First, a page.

Sunday, February 15, 2009
Bacteria and communication
Bacteria are simple, single-celled organisms, with a single strand of DNA. It's easy to assume that they couldn't possibly communicate. Bonnie Bassler, a professor of molecular biology at Princeton, begs to differ.
Her research has shown that bacteria can communicate, through 'quorum sensing', which assesses the density of bacteria in the neighbourhood.
She told a fascinating story of the complex symbiosis between noctural squid and bacteria which live in a cavity inside the squid. In the daytime, the squid flushes the bacteria. However, at night, as they return to the cavity, the bacteria 'sense a quorum' and being to luminesce. The squid has sensors on its back which sense the level of light above it. The squid opens the shutter on this cavity just enough to let out light to match the level of light above, so that the squid does not cast a shadow. What an astonishing, complex system to assist its hunting.
More relevant to humans is the fact that disease-causing bacteria release their toxins only when they 'sense a quorum'. So, if we could discover their method of communicating and interrupt it, we could prevent many diseases.
Bassler has done just that. Bacteria molecules are very similar, with the left hand side the same in all bacteria and the right hand side specific to each bacteria species. Enzymes which recognize the left hand side of the molecule thus constitute a 'universal Esperanto' for all bacteria, while an enzyme recognizing the right hand side represents an intra-species language.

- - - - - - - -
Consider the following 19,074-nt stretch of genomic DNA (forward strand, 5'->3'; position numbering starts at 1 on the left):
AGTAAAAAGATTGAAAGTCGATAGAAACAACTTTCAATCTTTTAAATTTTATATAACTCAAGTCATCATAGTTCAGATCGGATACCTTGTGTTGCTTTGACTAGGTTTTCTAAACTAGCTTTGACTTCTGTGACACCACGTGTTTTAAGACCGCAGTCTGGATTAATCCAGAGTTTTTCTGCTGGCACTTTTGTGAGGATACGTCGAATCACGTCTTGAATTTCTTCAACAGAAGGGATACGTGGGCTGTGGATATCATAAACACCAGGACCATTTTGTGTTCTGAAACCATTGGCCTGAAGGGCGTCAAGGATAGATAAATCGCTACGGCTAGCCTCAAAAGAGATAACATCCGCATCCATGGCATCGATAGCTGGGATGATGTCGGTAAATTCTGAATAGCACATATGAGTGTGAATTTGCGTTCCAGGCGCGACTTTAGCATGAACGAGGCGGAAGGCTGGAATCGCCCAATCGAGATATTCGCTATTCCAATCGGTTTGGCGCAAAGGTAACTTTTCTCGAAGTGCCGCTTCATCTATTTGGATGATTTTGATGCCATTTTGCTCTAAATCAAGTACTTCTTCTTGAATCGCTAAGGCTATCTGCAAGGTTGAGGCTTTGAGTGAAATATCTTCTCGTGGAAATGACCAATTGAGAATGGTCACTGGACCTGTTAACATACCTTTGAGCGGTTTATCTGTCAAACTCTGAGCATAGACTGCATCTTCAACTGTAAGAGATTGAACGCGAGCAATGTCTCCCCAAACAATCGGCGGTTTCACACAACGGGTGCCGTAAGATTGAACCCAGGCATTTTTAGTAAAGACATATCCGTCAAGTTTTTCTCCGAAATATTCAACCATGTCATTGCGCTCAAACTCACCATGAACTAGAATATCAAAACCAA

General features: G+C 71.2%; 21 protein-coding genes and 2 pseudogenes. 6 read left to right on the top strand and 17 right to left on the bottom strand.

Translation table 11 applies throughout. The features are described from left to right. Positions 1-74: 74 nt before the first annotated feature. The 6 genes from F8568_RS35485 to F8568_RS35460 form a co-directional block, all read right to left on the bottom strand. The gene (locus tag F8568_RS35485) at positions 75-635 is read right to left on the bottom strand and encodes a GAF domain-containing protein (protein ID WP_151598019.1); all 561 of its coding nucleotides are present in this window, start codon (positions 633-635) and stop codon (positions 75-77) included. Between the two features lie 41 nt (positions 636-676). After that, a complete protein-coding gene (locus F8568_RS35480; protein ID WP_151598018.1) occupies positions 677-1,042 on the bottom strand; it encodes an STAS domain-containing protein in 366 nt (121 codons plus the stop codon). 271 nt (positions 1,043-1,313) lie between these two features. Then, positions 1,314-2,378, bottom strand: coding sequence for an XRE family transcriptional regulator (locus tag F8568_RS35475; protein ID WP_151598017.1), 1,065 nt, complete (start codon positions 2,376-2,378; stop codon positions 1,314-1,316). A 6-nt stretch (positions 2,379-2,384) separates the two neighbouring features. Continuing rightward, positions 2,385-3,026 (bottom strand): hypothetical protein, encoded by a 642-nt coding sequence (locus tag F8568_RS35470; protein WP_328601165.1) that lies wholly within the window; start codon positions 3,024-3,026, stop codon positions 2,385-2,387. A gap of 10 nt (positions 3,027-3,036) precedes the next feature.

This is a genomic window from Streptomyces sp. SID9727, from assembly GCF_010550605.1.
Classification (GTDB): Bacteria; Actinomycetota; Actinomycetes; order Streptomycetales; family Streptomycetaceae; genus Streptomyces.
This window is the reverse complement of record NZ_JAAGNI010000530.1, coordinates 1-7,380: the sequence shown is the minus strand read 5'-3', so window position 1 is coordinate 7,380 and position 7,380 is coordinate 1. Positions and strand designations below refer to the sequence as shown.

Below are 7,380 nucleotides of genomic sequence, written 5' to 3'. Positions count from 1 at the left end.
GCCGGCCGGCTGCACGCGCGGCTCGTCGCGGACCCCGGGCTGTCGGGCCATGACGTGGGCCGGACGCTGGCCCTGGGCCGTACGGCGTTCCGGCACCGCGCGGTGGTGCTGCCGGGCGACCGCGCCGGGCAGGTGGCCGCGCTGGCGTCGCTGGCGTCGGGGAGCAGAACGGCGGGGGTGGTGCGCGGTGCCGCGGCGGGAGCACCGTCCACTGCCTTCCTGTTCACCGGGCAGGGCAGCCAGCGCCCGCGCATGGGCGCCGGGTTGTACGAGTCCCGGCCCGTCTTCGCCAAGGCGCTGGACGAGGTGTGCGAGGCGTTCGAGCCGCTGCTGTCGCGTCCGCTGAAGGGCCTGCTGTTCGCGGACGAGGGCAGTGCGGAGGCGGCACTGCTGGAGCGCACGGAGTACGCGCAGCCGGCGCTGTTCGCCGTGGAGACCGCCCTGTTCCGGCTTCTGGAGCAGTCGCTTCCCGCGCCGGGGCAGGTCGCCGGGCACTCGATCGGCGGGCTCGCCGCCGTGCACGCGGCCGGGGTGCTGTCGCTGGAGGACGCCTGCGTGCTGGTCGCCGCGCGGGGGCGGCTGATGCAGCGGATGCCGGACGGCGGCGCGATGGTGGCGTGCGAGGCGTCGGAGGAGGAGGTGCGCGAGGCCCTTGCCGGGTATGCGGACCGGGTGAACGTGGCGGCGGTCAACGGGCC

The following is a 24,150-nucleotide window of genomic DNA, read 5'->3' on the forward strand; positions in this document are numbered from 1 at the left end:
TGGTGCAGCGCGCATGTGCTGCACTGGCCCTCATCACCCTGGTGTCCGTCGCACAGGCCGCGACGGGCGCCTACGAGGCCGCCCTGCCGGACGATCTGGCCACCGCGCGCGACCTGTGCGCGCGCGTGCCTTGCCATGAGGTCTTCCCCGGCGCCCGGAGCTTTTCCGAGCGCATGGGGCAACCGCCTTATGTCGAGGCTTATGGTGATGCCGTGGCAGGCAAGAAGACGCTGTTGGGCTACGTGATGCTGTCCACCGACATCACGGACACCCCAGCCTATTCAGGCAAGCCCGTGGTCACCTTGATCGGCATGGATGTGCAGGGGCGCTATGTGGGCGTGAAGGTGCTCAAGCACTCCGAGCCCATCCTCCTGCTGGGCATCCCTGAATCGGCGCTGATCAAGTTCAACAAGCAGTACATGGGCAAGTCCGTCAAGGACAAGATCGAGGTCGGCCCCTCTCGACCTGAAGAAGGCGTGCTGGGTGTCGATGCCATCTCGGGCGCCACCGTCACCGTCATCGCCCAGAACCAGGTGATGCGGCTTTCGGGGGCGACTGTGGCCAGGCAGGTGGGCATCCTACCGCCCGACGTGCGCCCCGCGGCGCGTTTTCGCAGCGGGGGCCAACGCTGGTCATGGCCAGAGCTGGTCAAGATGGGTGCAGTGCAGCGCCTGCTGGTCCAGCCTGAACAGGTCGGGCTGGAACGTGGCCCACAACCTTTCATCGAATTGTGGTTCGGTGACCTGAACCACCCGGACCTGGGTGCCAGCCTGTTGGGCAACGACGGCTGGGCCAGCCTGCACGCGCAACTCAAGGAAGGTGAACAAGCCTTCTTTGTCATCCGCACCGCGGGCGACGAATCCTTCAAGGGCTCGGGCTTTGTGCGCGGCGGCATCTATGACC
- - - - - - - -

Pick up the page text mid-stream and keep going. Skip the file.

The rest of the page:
Bassler's hope is to deepen understanding of this language and thus generate treatments for bacterial diseases, particularly relevant in a world where many kinds of bacteria have evolved to be resistant to current antibiotics.
Bassler ended her talk with a picture of the young researchers on her team, who actually do the hard slogging for these discoveries. She expressed her pleasure at working with such great students, particularly as they stay the same age as she gets older and older! A lovely sentiment to end a fascinating talk.